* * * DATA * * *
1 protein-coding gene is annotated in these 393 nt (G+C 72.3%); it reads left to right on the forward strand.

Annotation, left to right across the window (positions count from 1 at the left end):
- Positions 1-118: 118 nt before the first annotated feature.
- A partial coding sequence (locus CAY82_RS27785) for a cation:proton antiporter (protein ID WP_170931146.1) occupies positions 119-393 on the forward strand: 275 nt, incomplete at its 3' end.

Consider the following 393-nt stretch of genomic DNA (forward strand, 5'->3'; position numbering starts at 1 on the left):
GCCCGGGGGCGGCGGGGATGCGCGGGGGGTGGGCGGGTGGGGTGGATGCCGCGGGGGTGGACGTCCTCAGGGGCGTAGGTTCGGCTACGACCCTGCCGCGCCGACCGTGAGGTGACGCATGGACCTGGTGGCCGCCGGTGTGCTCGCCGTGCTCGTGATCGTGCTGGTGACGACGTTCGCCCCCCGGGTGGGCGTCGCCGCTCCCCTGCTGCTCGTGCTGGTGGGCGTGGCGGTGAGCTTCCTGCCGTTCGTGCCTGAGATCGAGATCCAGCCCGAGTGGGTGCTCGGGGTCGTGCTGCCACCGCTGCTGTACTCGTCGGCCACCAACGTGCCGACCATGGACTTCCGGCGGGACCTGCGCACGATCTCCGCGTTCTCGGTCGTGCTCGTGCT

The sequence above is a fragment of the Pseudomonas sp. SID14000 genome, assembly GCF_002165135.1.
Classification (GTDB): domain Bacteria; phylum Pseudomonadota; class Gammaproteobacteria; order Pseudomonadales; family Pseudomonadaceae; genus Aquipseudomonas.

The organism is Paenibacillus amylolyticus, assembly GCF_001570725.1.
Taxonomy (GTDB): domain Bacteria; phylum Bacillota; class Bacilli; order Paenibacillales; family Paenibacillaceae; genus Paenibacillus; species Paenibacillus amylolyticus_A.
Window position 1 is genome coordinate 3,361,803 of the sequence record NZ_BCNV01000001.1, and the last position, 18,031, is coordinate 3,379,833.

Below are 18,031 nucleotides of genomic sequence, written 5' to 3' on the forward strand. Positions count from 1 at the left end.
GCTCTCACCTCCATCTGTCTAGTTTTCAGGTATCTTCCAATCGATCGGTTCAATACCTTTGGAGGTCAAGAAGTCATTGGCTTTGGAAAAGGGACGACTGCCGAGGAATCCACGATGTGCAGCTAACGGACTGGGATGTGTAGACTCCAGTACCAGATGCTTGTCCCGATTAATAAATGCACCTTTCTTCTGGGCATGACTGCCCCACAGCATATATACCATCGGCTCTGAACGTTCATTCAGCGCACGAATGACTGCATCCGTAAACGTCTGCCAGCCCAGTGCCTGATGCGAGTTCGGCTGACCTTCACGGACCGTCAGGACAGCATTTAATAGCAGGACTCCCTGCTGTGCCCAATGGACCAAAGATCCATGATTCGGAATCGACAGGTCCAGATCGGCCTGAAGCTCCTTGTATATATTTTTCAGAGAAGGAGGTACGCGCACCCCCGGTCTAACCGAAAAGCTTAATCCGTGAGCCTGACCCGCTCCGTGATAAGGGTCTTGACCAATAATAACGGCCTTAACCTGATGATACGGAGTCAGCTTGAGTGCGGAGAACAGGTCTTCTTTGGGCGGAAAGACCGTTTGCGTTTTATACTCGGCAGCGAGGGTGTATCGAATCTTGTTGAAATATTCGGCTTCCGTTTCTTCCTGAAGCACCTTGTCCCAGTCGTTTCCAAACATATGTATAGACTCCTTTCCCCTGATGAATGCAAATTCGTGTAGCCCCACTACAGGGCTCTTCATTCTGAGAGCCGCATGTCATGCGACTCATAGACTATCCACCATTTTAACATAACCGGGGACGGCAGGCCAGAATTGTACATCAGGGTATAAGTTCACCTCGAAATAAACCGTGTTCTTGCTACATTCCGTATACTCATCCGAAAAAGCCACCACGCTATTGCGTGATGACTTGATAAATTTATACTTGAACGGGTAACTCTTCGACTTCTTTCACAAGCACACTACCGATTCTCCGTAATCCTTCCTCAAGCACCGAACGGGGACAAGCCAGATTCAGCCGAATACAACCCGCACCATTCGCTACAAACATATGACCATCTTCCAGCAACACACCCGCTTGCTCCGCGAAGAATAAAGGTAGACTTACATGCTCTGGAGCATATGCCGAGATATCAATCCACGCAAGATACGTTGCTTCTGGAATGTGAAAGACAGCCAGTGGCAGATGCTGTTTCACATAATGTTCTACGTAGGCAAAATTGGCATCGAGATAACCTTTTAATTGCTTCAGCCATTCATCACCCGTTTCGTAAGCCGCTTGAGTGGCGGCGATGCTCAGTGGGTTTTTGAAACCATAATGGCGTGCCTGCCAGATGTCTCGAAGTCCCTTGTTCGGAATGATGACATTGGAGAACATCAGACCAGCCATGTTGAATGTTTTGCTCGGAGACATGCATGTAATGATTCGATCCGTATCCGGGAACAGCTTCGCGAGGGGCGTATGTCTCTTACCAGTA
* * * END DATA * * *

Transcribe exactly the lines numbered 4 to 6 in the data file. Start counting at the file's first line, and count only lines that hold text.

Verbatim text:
- A partial coding sequence (locus CAY82_RS27785) for a cation:proton antiporter (protein ID WP_170931146.1) occupies positions 119-393 on the forward strand: 275 nt, incomplete at its 3' end.

Consider the following 393-nt stretch of genomic DNA (forward strand, 5'->3'; position numbering starts at 1 on the left):
GCCCGGGGGCGGCGGGGATGCGCGGGGGGTGGGCGGGTGGGGTGGATGCCGCGGGGGTGGACGTCCTCAGGGGCGTAGGTTCGGCTACGACCCTGCCGCGCCGACCGTGAGGTGACGCATGGACCTGGTGGCCGCCGGTGTGCTCGCCGTGCTCGTGATCGTGCTGGTGACGACGTTCGCCCCCCGGGTGGGCGTCGCCGCTCCCCTGCTGCTCGTGCTGGTGGGCGTGGCGGTGAGCTTCCTGCCGTTCGTGCCTGAGATCGAGATCCAGCCCGAGTGGGTGCTCGGGGTCGTGCTGCCACCGCTGCTGTACTCGTCGGCCACCAACGTGCCGACCATGGACTTCCGGCGGGACCTGCGCACGATCTCCGCGTTCTCGGTCGTGCTCGTGCT